So, who should speak for this patient? Those of us providing care were not in a position to speak for him. We had no clue what he might want, and only our own opinions (informed, perhaps, but still opinions) about what harmed him and what served his best interest. We could seek a guardian, but that person would know no more than we did, and would have legally limited authority in deciding about the patient’s care. The real choice – at least, the choice that might meaningfully serve and represent the patient – was between the ex-friend who knew him, and the sister whose authority everyone could recognize. So, who should speak for the patient?
In preferring autonomy to other issues, and especially non-maleficence (“first, do no harm”) and beneficence (“act in the patient’s best interest”), we have found ourselves in this position. This case was not as bad as it could be: the truly unbefriended patient leaves us with even fewer options. Still, it represented a dilemma between knowledge of the patient’s wishes without authority, and legal and moral authority to carry out wishes unknown. And because our categories and priorities of “next of kin” are more customary than statutory, the same issues obtain, and can become complicated, in patients with large but conflicted families. Sometimes the child has been raised by grandma, but mother, estranged or struggling or addicted or some combination thereof, is still the immediate parent. Sometimes four adult children have four different opinions. I once cared for a patient visited by four women: his wife, his mother, his ex-wife, and his current girlfriend (the permutations of that were interesting!). Barring a clear Durable Power of Attorney for Health Care (and some people can manage to make even those unclear), we can struggle with the question: who is the best person to speak for the patient?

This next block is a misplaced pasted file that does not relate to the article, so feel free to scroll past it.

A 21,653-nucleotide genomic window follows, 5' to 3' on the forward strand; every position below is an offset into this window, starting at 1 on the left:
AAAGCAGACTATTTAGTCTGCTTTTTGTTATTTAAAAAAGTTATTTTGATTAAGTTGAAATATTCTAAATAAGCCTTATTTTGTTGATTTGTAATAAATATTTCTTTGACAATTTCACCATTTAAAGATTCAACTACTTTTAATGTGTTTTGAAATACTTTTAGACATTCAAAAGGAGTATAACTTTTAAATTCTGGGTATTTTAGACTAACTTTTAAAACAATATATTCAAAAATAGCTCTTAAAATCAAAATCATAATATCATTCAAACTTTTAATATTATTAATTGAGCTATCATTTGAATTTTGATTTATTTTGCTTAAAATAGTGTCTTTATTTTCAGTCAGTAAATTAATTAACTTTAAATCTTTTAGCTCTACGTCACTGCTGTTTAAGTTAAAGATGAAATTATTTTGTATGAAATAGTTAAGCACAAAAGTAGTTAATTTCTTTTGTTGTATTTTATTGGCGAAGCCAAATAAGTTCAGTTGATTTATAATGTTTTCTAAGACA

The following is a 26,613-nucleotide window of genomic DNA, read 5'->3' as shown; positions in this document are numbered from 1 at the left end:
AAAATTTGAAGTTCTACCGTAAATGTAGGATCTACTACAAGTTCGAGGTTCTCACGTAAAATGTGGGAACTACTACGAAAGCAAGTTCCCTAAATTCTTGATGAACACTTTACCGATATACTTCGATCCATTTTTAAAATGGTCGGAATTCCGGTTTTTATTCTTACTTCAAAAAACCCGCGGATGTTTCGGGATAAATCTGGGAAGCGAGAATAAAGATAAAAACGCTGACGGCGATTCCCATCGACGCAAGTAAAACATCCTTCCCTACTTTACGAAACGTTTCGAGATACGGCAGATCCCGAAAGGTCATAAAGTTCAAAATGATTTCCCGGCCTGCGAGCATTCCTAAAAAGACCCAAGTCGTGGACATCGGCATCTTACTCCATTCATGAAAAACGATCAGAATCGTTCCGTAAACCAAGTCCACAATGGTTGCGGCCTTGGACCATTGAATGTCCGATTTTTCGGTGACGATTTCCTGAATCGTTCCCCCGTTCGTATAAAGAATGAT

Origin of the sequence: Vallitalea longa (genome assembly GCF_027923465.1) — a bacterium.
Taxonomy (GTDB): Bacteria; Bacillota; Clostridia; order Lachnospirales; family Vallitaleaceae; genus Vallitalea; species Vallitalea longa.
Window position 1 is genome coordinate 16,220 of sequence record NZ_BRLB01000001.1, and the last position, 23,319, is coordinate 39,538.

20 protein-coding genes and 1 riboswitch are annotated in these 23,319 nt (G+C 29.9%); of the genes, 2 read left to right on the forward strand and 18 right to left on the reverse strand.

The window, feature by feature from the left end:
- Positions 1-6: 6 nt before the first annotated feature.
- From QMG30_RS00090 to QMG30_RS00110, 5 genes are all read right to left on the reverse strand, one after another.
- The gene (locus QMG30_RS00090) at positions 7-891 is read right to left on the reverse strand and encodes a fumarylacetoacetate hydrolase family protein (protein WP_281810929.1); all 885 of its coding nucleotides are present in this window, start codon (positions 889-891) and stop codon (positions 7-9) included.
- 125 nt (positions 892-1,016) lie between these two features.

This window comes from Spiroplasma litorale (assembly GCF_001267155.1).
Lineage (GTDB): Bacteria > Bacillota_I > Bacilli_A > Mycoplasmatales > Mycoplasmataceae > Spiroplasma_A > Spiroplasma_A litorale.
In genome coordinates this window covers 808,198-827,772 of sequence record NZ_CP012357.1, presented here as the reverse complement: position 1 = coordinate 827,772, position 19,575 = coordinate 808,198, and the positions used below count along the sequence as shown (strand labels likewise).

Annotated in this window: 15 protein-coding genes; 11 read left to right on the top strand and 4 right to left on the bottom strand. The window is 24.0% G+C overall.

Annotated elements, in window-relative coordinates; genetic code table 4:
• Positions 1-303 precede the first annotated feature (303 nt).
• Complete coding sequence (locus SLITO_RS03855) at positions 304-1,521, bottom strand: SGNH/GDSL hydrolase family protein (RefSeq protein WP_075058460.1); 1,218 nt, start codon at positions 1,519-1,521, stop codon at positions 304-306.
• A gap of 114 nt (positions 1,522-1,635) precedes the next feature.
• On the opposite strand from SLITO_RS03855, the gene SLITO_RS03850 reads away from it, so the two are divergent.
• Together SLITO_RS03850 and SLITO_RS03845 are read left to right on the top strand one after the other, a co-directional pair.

In this case, we were blessed, and so was the patient. The estranged sister was comfortable with the information provided by the exfriend. She approved – indeed, she virtually delegated her authority to – the decisions of this person who could speak to what the patient would actually walk. She had lost her brother long ago, but she was still prepared to respect his wishes; and she was able to accept the report of those wishes from this exfriend. The patient was given measures for comfort, and was allowed to die naturally (or at least as naturally as modern medicine would allow by this time).
We all work most comfortably when there is a clear statement from the patient established with clear authority to act. When that’s not clear – when the patient is unbefriended, or when there are too many friends and family and too little clear information – we wrestle with how best to serve the patient. We can talk about futility, and policies and laws on futile care can make some things easier. But our overarching moral principle in health care is respect for the person. And when we don’t really have a person, an interacting moral agent, whose wishes we know and so can respect, we still struggle with the central question: who speaks for the patient?